This is just a normal regulatory mechanism. I don't see that it is particularly relevant to your problem.
     
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  15. joejack102

    joejack102

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    Perhaps it is an imbalance between Choline and TMG that is going on.

    Considering I've tried so many things which have zero effect on helping at all, I'm convinced it's a single chemical/ingredient that will reverse this for some reason.
     
  16. alicec

    alicec Senior Member

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    Well good luck with that. Let us know if you find the magical ingredient.
     
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  17. joejack102

    joejack102

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    I hope I do, but I also hope I am not across as closed minded. I'm desperate to fix this problem. I've got to find out how to reverse this so that I start being responsive to medicines and herbs again. Literally nothing works and everything makes me sick.

    You are so smart alicec, and if you have any other ideas/concepts or things I should be looking at, please let me know! I will investigate and consider ANY hypothesis! Is there anything else that might reverse the Choline problem and make me more sensitive to meds and herbs again?
     
  18. joejack102

    joejack102

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    7837CE12-6BBE-4156-A143-64730B4806E2.jpeg UPDATE:

    Since over the past 8 years I have tried EVERY ingredient it seems in the Methylation protocols extensively, I have another idea: AUTOIMMUNE.

    This condition is clearly an autoimmune condition. My Anti-Nuclear Antibody (ANA) test is positive. And I believe that since everything that has worked to reduced my sensitivities involved ACETYLCHOLINE, that somehow my immune system likes to attack my acetylcholine receptors or something like that. So somehow by taking so many Choline supplements, my sensitivities decreased over time. How can I reverse this by tricking my body to “attack” the opposite direction so to speak? I’ve been suffering for 8 years after taking Choline OTC, and it got worse after trying Choline again earlier this year.
     
    Last edited: Oct 26, 2017
  19. alicec

    alicec Senior Member

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    Sorry I was particularly unwell last week and unable to respond.

    I did have a thought yesterday - it is not a new concept since I still think depletion is the most likely explanation for your problems, but it helps to narrow things down a little.

    I was thinking about TMG and realised that, while in the past it might have been helpful to work out what was having the effect, now it would not be a good thing for you to try. It would probably make things worse.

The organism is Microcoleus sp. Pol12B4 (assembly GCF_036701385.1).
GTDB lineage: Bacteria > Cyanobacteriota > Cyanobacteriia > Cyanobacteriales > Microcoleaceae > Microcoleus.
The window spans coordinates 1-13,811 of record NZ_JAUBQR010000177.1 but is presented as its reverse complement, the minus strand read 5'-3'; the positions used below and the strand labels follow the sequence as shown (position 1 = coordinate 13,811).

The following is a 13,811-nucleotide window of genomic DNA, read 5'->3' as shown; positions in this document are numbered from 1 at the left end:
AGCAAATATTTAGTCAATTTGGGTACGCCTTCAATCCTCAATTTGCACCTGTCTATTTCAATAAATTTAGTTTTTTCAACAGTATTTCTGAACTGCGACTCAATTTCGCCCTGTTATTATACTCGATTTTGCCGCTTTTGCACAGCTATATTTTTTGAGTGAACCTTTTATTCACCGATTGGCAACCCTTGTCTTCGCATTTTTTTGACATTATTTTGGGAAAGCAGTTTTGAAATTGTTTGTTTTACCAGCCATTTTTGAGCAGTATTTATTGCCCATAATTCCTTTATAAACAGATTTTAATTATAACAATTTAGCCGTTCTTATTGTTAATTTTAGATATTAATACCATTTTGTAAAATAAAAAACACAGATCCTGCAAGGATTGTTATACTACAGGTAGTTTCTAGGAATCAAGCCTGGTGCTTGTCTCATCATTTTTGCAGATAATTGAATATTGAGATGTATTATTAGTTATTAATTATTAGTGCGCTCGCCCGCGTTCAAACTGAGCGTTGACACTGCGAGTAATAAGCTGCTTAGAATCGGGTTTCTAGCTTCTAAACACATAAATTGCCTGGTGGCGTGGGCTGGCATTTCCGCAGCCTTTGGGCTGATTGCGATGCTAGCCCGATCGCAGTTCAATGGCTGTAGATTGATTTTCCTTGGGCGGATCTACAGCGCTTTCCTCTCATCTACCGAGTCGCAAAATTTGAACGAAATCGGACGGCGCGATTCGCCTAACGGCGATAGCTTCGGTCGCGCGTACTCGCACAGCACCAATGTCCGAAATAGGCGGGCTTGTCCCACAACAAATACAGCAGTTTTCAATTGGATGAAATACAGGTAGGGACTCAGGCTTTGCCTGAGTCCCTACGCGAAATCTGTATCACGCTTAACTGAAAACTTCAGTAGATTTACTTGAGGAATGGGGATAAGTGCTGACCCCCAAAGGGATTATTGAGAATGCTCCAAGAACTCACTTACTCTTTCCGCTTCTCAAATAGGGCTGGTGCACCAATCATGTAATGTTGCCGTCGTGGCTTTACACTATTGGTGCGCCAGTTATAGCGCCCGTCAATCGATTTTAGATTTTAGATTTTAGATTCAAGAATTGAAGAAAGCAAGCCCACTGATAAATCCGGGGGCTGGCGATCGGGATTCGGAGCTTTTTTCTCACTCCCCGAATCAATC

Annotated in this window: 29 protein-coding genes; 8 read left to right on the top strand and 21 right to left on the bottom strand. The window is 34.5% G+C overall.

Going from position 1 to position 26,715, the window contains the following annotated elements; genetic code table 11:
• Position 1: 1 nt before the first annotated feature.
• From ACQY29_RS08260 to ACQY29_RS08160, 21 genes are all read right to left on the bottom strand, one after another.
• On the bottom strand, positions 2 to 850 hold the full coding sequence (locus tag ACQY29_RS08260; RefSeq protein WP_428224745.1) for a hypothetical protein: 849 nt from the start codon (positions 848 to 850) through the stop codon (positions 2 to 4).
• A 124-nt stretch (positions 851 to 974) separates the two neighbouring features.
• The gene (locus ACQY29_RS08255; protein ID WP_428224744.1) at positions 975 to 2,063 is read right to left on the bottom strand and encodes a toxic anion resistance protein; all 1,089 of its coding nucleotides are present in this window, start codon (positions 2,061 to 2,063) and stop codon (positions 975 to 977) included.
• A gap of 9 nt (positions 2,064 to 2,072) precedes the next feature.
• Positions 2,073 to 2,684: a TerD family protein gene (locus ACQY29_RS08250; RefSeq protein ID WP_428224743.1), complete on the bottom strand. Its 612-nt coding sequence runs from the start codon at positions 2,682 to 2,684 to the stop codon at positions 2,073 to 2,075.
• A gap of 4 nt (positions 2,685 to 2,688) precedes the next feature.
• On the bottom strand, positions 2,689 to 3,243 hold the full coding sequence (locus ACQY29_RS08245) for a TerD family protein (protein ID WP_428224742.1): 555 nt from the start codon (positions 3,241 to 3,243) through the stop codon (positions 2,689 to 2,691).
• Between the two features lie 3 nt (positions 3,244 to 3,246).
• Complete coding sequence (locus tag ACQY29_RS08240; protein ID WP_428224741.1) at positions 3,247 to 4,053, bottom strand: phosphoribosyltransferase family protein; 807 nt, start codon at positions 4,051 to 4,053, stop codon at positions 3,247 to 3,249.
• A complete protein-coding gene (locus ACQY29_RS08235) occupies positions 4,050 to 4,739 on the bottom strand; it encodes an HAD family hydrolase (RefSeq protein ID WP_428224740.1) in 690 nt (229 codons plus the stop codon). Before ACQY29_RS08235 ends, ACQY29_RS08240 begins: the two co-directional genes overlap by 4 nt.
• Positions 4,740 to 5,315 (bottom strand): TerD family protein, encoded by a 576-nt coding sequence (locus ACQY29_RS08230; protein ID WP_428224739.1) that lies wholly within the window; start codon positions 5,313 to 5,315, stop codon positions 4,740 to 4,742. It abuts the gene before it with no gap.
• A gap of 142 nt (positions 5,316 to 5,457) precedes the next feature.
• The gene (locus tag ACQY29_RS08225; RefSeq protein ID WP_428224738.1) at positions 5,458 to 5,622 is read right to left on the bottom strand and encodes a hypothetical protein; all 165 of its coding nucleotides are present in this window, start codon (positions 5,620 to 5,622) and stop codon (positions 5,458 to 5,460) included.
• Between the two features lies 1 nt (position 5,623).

The reason for this is that by pushing the BHMT pathway so much with choline supplementation, you are depleting homocysteine. TMG would have the same effect.

    The consequence of homocysteine depletion is that the methionine synthase reaction is compromised (homocysteine is the substrate for the enzyme) and this is the only reaction in the cell that converts methylfolate (the major form of circulating folate) into THF, the form of folate which then feeds into the folate cycle.

    When methylfolate accumulates in the cell and can't be used, the cell responds by dumping it. You now have a profound folate deficiency within the cell. This is the so-called methyl trap. See this paper . It describes a slightly different situation from what might be happening in you though the principle holds.

    There was a thread some time ago that is very relevant. This post onwards goes into the detail. The effect of choline would be the same as TMG.

    So you say that you have tried various methylation supplements to no effect. I urge you to reconsider your strategy and consider that you may not have taken sufficient folate. Of course you need the whole gamut, but folate may be the key.

    The thread canvasses a lot of detail. It may be helpful to you and it is an easy enough strategy to try out. If it doesn't help then you know you need to look elsewhere.
     
    Helen likes this.
  20. alicec

    alicec Senior Member

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    That is not uncommon and may not mean much. See this post and this and read the whole thread. I would urge you not to jump to conclusions based on a test for an isolated antibody which is commonly found to be elevated in normal populations.

    There does seem to be an auto-immune subgroup in ME/CFS. There are threads discussing this on PR along with various tests for autoantibodies.